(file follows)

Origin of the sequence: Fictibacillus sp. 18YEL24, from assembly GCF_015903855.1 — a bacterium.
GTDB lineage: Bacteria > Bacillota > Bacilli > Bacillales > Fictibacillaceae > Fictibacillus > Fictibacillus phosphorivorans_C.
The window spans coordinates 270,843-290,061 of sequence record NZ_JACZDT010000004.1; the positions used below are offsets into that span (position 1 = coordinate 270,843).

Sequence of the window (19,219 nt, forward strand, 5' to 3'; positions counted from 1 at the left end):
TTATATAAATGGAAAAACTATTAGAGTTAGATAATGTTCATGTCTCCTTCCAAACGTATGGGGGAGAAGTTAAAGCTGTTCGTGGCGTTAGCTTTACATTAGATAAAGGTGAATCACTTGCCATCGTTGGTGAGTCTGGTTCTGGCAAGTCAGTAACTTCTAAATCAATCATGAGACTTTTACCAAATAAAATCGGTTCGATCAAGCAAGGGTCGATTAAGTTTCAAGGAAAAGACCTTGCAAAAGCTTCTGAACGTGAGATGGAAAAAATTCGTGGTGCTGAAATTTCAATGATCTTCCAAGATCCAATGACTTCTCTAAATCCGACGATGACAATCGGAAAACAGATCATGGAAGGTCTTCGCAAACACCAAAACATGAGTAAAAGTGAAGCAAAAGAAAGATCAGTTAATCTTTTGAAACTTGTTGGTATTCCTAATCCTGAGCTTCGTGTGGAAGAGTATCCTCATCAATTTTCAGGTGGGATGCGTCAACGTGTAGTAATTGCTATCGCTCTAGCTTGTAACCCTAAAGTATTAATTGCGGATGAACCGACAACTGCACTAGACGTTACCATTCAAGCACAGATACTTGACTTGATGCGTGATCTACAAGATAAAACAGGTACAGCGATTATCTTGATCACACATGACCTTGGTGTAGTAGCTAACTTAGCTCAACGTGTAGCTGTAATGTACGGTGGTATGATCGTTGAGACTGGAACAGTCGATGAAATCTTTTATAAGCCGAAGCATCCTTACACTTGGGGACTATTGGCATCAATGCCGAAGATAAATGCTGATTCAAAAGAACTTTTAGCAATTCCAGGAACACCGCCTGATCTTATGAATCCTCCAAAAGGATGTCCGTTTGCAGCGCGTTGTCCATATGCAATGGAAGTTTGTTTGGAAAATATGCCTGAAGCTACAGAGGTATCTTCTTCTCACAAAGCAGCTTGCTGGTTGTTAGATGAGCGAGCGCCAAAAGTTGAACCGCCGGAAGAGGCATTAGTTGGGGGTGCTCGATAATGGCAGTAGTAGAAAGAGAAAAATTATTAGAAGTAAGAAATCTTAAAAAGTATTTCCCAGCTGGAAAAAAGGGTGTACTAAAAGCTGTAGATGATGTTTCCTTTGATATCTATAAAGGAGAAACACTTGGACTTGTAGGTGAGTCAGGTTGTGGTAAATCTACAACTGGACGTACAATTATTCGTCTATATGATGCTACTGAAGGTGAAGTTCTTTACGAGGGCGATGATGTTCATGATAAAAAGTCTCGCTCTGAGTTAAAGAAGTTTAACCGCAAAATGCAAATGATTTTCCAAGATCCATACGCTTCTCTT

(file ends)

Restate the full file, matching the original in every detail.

Origin of the sequence: Fictibacillus sp. 18YEL24, from assembly GCF_015903855.1 — a bacterium.
GTDB lineage: Bacteria > Bacillota > Bacilli > Bacillales > Fictibacillaceae > Fictibacillus > Fictibacillus phosphorivorans_C.
The window spans coordinates 270,843-290,061 of sequence record NZ_JACZDT010000004.1; the positions used below are offsets into that span (position 1 = coordinate 270,843).

Sequence of the window (19,219 nt, forward strand, 5' to 3'; positions counted from 1 at the left end):
TTATATAAATGGAAAAACTATTAGAGTTAGATAATGTTCATGTCTCCTTCCAAACGTATGGGGGAGAAGTTAAAGCTGTTCGTGGCGTTAGCTTTACATTAGATAAAGGTGAATCACTTGCCATCGTTGGTGAGTCTGGTTCTGGCAAGTCAGTAACTTCTAAATCAATCATGAGACTTTTACCAAATAAAATCGGTTCGATCAAGCAAGGGTCGATTAAGTTTCAAGGAAAAGACCTTGCAAAAGCTTCTGAACGTGAGATGGAAAAAATTCGTGGTGCTGAAATTTCAATGATCTTCCAAGATCCAATGACTTCTCTAAATCCGACGATGACAATCGGAAAACAGATCATGGAAGGTCTTCGCAAACACCAAAACATGAGTAAAAGTGAAGCAAAAGAAAGATCAGTTAATCTTTTGAAACTTGTTGGTATTCCTAATCCTGAGCTTCGTGTGGAAGAGTATCCTCATCAATTTTCAGGTGGGATGCGTCAACGTGTAGTAATTGCTATCGCTCTAGCTTGTAACCCTAAAGTATTAATTGCGGATGAACCGACAACTGCACTAGACGTTACCATTCAAGCACAGATACTTGACTTGATGCGTGATCTACAAGATAAAACAGGTACAGCGATTATCTTGATCACACATGACCTTGGTGTAGTAGCTAACTTAGCTCAACGTGTAGCTGTAATGTACGGTGGTATGATCGTTGAGACTGGAACAGTCGATGAAATCTTTTATAAGCCGAAGCATCCTTACACTTGGGGACTATTGGCATCAATGCCGAAGATAAATGCTGATTCAAAAGAACTTTTAGCAATTCCAGGAACACCGCCTGATCTTATGAATCCTCCAAAAGGATGTCCGTTTGCAGCGCGTTGTCCATATGCAATGGAAGTTTGTTTGGAAAATATGCCTGAAGCTACAGAGGTATCTTCTTCTCACAAAGCAGCTTGCTGGTTGTTAGATGAGCGAGCGCCAAAAGTTGAACCGCCGGAAGAGGCATTAGTTGGGGGTGCTCGATAATGGCAGTAGTAGAAAGAGAAAAATTATTAGAAGTAAGAAATCTTAAAAAGTATTTCCCAGCTGGAAAAAAGGGTGTACTAAAAGCTGTAGATGATGTTTCCTTTGATATCTATAAAGGAGAAACACTTGGACTTGTAGGTGAGTCAGGTTGTGGTAAATCTACAACTGGACGTACAATTATTCGTCTATATGATGCTACTGAAGGTGAAGTTCTTTACGAGGGCGATGATGTTCATGATAAAAAGTCTCGCTCTGAGTTAAAGAAGTTTAACCGCAAAATGCAAATGATTTTCCAAGATCCATACGCTTCTCTT